MOJ eISSN: 2374-6920 MOJPB

Proteomics & Bioinformatics
Volume 1 Issue 1

Targeted nanotechnology: delivering small but deadly punches

Stanley Moffatt
School of Informatics, Health and Allied Sciences, Regent University College of Science and Technology, Ghana
Received: April 29, 2014 | Published: April 30, 2014

Correspondence: Stanley Moffatt, School of Informatics, Health and Allied Sciences, Institutional Advancement, Regent University College of Science and Technology, Ghana, Tel +233242169839, Email

Citation: Moffatt S. Targeted nanotechnology: delivering small but deadly punches. MOJ Proteomics Bioinform. 2014;1(1):1‒2. DOI: 10.15406/mojpb.2014.01.00001


The traditional drug delivery methods, which basically include the Oral and IV routes of administration, are still the most widely used today, yet each has its disadvantages. Oral delivery via tablets or capsules is largely inefficient due to exposure of the pharmaceutical agent to the metabolic processes of the body. Therefore, a larger than necessary dose is often required and the maximum effectiveness of the drug is limited. Traditional intravenous (IV) administration is even much more problematic. Specificity for IV injectable drugs is often low, necessitating large amounts of a drug be injected into a patient, creating a high concentration of the drug in the blood stream that could potentially lead to toxic side effects.

Throughout various fields of science and technology, a push towards the use of nano-scale technology is well underway. Nanotechnology has the potential to produce low-cost, self-replicating systems that could revolutionize the scientific landscape. Nanoparticles are generally defined as particles between 10nanometers (nm) and 1000nm in size.

One area where nano-scale work is already well underway is within the field of drug delivery. In drug delivery, nanoparticles are fabricated in order to entrap and deliver specific pharmaceutical payloads to various locations within the body. Nanoparticles are subjected to state-of-the-art engineering in order to increase their affinity for diseased cells, which will culminate in the treatment of the cells. This technique reduces damage to healthy cells in the body. For example, tests are in progress for targeted delivery of chemotherapeutic drugs and their final approval for use in cancer patients. CytImmune, a clinical stage biopharmaceutical company based in Rockville, MD, USA, has published the preliminary results of a Phase 1 Clinical Trial of their first targeted chemotherapy drug and another company, BIND Biosciences, has published preliminary results of a Phase 1 Clinical Trial for their first targeted chemotherapy drug and is proceeding with a Phase 2 Clinical Trial. Researchers at MIT are using nanoparticles to deliver vaccine. The nanoparticles protect the vaccine, allowing the vaccine time to trigger a stronger immune response. The same group has developed a nanoparticle that can be taken orally and pass through the lining of the intestines into the bloodstream. This should allow drugs that must now be delivered with a shot to be taken in pill form.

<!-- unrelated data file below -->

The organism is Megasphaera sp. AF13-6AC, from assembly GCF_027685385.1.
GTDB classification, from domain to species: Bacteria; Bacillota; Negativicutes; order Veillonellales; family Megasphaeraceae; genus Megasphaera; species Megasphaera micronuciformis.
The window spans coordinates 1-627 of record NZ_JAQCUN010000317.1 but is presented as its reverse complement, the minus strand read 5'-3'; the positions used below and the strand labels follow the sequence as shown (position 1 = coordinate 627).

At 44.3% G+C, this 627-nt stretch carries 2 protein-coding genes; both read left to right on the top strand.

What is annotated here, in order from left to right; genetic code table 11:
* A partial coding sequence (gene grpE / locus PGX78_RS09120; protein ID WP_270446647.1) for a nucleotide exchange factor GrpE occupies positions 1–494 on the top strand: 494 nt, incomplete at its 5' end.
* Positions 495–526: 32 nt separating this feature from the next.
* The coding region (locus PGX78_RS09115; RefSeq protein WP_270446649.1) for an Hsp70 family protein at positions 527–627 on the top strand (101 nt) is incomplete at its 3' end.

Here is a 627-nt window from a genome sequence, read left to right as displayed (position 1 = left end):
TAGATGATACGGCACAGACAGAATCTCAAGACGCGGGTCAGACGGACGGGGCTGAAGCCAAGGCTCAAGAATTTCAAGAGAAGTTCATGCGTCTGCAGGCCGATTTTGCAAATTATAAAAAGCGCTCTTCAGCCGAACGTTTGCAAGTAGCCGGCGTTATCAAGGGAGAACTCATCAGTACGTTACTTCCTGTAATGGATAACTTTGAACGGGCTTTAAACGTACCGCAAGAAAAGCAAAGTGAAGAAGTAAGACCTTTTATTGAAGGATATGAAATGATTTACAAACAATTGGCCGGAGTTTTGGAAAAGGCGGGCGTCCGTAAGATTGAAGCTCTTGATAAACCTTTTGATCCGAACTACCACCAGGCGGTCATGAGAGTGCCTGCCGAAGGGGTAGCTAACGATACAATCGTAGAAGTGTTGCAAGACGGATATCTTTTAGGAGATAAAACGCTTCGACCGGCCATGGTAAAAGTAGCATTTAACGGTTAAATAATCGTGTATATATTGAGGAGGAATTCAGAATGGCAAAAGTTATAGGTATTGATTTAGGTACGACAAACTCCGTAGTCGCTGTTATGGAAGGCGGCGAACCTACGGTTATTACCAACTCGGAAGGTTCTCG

Nanotechnology is also being applied to cancer in two broad areas: the development of nanovectors, such as nanoparticles, which can be loaded with drugs and then targeted to tumours, and high-throughput nanosensor devices for detecting the biological underpinnings of cancer. Taken together, such technologies could lead to better treatment for patients with cancer.

One of the key challenges in targeted nanotechnology is targeting them to appropriate tissues and cells. Extensive work has been done on Polymeric nanoparticles as potential drug delivery systems for many years, particularly, on how these nanoparticles can be delivered to various tissues following intravenous administration. Early experiments demonstrated that nanoparticles are normally taken up by macrophages responsible for protecting the body from invading bacteria and viruses, and that this uptake could be prevented by appropriate nanoparticle surface coatings. Subsequent work from different laboratories showed that more subtle variations in coatings and their interaction with biological components can lead to a wider range of bio-distributions.

The basis of tumor-specific targeting is that a drug conjugated to a tumor-specific molecule will remain inactive until it reaches the tumor. Although targeting with conjugates like antibodies, has been an option of choice, targeting of these nano-vectors to precise locations in the cell has even become more relevant. In this regard the physical characteristics of the particles play an essential role. Mauro Ferrari, a professor of nanotechnology at the University of Texas Health Science Center, the M.D. Anderson Cancer Center, and Rice University in Houston, USA says, “The size, shape, physical properties, density and charge all affect how particles travel through the body, and whether or not they will cross biological membranes”. Dr. Mauro and his team have done lots of work to empirically demonstrate that cellular barriers determine the distribution and location of injected nanoparticles in the body, and that a very careful and analytical selection of choice, size and shape of the nano-vector can enhance the amount of drug delivered to the target site. These targeting systems would ideally be dependent on interactions with cells found specifically on the surface of tumor cells and not the surface of healthy cells. Many experts however believe that these therapies using antibodies directed to cancer targets will dominate the market for the foreseeable future. While these antibodies can prove to be therapeutic agents in their own right, they also have the ability to serve as carriers for drug delivery systems for even more effective and less intrusive cancer therapy.